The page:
In an era where the value of a postsecondary degree or credential is often challenged, we need to be armed with better data to answer the question – “Is college worth it?”
Unequivocally, the answer is yes, especially for low-income, first-generation, racial/ethnic minority, and other underserved students. However, the inadequacies of our data systems create some gaps and blind spots making it hard to count all students and all outcomes.
Did you know that many students – due to their enrollment status, attendance patterns, or financial aid status – are not even counted in some of our data systems? Did you know that our current data systems are not equipped to measure outcomes in a way that demonstrates how the value of a degree or credential can vary across institutions or programs?
Our current data systems were designed at a different time and for different purposes, and as a result do not reflect the trends and behaviors of today’s students or answer some of the most basic questions about college access, college outcomes, and college costs.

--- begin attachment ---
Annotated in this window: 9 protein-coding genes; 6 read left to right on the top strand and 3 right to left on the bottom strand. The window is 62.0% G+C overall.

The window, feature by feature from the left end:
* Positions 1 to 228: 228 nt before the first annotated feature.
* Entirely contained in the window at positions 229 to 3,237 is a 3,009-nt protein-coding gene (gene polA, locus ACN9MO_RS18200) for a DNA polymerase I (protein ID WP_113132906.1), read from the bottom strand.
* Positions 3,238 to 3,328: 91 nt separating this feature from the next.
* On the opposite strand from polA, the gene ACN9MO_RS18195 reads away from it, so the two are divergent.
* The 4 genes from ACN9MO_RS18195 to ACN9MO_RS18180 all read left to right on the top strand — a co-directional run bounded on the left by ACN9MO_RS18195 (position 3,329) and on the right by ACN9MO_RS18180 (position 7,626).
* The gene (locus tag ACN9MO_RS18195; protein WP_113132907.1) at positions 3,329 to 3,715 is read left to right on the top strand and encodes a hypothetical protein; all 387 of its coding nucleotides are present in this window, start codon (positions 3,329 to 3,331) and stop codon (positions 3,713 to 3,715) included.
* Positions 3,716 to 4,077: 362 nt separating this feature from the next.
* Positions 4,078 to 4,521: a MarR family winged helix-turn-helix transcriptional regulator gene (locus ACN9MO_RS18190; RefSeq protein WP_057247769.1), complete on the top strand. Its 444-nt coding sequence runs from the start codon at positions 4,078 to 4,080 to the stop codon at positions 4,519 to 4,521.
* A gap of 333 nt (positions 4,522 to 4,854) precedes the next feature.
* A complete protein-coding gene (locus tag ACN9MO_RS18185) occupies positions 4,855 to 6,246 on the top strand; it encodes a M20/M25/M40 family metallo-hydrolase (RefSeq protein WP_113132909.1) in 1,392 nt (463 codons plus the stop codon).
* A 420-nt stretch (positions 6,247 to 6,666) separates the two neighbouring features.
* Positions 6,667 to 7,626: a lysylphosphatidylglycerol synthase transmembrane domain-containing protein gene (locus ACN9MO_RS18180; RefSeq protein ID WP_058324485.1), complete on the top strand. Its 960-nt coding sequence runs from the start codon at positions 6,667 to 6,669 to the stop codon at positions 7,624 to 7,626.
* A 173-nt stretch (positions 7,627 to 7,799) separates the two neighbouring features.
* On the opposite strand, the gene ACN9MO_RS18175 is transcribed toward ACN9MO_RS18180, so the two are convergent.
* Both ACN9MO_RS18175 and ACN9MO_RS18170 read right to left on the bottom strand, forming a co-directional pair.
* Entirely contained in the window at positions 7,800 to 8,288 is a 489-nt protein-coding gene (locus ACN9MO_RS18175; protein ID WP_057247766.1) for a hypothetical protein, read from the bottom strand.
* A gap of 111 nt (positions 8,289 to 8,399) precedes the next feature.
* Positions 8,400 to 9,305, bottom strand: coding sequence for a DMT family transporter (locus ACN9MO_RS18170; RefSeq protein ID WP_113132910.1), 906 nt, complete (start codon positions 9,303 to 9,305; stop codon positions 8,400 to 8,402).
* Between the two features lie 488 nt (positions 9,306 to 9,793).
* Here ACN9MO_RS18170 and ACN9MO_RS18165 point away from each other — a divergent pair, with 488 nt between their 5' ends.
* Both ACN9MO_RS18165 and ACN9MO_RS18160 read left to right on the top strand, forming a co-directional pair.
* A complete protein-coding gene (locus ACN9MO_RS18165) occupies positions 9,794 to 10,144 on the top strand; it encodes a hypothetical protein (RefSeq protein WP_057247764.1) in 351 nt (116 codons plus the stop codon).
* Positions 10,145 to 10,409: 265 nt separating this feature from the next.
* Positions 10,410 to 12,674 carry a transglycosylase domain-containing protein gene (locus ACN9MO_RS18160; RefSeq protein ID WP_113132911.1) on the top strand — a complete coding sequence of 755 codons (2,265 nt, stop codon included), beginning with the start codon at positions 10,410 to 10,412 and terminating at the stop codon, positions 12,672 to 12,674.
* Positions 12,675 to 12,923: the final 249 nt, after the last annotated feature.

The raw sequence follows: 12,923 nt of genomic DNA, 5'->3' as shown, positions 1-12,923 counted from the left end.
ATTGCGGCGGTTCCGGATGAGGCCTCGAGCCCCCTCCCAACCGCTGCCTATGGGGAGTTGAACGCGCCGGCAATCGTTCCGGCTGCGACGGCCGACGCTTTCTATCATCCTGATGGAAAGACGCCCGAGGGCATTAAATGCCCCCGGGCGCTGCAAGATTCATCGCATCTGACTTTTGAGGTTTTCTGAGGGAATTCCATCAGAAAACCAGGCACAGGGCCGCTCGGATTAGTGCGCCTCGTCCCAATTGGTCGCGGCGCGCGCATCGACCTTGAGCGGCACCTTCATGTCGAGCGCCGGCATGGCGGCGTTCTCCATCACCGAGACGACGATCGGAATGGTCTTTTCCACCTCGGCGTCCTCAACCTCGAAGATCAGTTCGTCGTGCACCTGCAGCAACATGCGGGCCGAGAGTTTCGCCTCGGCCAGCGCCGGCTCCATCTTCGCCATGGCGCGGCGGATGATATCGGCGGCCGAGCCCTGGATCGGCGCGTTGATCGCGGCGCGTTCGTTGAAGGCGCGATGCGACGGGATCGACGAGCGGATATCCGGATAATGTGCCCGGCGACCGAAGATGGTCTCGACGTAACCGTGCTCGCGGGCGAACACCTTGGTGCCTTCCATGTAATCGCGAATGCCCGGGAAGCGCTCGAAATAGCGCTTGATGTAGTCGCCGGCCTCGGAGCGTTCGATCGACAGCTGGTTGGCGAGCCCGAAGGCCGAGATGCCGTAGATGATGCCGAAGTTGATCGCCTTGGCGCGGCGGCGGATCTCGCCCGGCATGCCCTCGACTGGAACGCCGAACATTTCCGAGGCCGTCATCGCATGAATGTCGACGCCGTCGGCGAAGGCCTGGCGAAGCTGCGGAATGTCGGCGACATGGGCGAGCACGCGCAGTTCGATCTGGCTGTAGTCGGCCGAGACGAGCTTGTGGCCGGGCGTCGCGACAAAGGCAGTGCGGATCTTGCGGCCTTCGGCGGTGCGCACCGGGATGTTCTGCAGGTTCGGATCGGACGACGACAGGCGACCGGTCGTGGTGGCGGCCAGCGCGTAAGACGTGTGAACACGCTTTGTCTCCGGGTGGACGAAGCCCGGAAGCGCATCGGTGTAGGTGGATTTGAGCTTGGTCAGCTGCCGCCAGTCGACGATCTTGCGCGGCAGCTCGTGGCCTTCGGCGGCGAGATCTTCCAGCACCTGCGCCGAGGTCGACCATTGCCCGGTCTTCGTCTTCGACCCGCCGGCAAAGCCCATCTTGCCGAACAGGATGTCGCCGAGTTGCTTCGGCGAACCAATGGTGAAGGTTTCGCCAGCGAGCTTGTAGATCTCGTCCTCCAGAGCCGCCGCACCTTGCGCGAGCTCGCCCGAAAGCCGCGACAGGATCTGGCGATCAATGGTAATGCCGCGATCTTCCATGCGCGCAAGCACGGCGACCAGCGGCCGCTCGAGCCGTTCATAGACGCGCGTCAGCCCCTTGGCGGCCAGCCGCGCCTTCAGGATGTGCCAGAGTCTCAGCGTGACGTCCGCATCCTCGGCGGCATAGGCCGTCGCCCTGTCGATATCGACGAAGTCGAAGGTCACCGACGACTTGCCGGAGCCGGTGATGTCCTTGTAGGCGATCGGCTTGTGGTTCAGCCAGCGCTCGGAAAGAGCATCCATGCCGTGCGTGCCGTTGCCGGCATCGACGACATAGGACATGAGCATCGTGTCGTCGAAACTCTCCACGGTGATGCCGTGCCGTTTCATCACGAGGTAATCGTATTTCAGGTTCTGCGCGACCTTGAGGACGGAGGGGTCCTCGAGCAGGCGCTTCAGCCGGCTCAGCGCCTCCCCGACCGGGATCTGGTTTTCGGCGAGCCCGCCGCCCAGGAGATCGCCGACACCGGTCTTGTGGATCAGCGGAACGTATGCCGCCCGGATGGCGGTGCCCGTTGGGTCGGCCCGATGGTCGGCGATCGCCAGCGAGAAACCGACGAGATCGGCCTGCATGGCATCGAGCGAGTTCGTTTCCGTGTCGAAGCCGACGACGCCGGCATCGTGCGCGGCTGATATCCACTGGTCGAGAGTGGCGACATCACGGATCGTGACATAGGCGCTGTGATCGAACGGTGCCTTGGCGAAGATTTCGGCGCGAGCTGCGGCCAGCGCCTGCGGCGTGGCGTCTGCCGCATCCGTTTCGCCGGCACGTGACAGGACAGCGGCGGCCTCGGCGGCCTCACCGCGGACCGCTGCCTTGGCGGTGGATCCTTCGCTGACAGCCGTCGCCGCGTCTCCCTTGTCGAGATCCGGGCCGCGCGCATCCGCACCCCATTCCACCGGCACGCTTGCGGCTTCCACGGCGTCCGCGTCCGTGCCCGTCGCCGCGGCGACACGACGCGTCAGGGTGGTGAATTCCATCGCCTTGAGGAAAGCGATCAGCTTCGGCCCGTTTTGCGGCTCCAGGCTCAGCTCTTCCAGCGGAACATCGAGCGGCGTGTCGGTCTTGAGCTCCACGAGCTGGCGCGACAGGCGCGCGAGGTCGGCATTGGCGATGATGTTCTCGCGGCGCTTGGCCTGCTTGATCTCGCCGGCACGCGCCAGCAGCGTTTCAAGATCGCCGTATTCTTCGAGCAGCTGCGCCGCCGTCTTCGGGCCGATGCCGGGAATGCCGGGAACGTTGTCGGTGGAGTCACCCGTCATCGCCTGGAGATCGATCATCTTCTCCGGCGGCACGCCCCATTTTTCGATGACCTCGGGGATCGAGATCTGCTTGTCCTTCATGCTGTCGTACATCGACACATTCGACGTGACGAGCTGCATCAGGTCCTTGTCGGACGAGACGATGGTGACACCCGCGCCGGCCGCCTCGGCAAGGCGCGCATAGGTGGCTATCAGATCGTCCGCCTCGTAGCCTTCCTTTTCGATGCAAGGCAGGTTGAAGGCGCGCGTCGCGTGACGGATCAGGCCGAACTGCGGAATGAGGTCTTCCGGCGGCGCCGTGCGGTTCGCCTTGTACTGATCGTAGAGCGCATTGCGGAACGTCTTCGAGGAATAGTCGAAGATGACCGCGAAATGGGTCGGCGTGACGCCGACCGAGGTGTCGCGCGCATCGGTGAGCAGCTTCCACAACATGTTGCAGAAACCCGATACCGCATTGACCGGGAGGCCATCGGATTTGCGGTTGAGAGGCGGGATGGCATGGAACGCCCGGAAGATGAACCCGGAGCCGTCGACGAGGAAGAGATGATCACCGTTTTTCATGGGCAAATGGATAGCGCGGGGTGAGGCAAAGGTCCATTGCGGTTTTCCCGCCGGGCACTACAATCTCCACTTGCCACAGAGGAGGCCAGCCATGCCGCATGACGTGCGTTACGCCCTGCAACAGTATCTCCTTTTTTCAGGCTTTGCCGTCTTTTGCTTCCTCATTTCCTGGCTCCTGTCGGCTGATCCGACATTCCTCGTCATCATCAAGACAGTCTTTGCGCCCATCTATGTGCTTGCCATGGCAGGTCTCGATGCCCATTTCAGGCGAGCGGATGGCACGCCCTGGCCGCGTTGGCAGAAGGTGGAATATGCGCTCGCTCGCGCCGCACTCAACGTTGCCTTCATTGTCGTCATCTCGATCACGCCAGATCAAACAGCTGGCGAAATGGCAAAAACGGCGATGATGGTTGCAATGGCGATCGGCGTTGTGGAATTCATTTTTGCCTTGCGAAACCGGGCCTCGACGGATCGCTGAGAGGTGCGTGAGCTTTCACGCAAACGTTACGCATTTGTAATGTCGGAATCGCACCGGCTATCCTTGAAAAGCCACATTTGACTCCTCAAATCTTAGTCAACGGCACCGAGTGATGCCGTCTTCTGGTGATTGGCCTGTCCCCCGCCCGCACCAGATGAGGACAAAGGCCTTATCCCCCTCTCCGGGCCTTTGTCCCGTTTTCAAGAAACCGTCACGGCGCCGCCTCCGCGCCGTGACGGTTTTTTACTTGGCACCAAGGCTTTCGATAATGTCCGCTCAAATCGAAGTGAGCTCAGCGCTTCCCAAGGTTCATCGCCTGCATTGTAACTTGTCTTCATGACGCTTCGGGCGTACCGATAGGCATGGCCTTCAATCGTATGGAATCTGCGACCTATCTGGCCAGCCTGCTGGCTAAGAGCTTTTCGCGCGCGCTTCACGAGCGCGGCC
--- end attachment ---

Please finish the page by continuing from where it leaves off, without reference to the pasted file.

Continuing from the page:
At IHEP, we are working with leaders across the higher education community on efforts to improve our postsecondary data infrastructure. We also have partnered with the Bill & Melinda Gates Foundation to develop a metrics framework built upon a decade of research and experimentation by the field.
Our new report, Toward Convergence, delves deeper into this framework, and spells out the exact data we should be collecting to make a difference for all students. This is just one step in a long-term effort toward improving the quality, use, and accessibility of data in higher education. This effort will take time; but it will be time well-spent.